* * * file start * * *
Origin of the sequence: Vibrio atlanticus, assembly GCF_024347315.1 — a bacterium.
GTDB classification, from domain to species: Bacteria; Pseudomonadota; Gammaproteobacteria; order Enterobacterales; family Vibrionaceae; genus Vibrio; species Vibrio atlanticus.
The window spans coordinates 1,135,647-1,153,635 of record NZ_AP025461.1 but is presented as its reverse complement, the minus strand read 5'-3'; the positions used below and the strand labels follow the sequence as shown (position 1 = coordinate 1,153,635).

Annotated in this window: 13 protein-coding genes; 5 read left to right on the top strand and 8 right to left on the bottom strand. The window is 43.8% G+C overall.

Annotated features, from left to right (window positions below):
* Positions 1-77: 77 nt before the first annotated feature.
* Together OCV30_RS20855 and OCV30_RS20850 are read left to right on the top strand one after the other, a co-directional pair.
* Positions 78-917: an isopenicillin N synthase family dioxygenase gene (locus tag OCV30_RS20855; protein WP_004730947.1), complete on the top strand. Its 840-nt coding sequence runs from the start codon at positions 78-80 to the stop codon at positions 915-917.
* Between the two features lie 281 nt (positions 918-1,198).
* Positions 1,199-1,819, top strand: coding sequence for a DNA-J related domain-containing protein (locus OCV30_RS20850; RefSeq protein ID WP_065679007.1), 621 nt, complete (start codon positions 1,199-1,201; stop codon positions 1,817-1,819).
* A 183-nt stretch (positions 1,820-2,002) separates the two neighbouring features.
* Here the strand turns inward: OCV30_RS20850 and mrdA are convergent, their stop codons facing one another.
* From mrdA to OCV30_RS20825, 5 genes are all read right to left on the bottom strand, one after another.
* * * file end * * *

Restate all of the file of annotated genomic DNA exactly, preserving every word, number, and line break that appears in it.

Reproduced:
Origin of the sequence: Vibrio atlanticus, assembly GCF_024347315.1 — a bacterium.
GTDB classification, from domain to species: Bacteria; Pseudomonadota; Gammaproteobacteria; order Enterobacterales; family Vibrionaceae; genus Vibrio; species Vibrio atlanticus.
The window spans coordinates 1,135,647-1,153,635 of record NZ_AP025461.1 but is presented as its reverse complement, the minus strand read 5'-3'; the positions used below and the strand labels follow the sequence as shown (position 1 = coordinate 1,153,635).

Annotated in this window: 13 protein-coding genes; 5 read left to right on the top strand and 8 right to left on the bottom strand. The window is 43.8% G+C overall.

Annotated features, from left to right (window positions below):
* Positions 1-77: 77 nt before the first annotated feature.
* Together OCV30_RS20855 and OCV30_RS20850 are read left to right on the top strand one after the other, a co-directional pair.
* Positions 78-917: an isopenicillin N synthase family dioxygenase gene (locus tag OCV30_RS20855; protein WP_004730947.1), complete on the top strand. Its 840-nt coding sequence runs from the start codon at positions 78-80 to the stop codon at positions 915-917.
* Between the two features lie 281 nt (positions 918-1,198).
* Positions 1,199-1,819, top strand: coding sequence for a DNA-J related domain-containing protein (locus OCV30_RS20850; RefSeq protein ID WP_065679007.1), 621 nt, complete (start codon positions 1,199-1,201; stop codon positions 1,817-1,819).
* A 183-nt stretch (positions 1,820-2,002) separates the two neighbouring features.
* Here the strand turns inward: OCV30_RS20850 and mrdA are convergent, their stop codons facing one another.
* From mrdA to OCV30_RS20825, 5 genes are all read right to left on the bottom strand, one after another.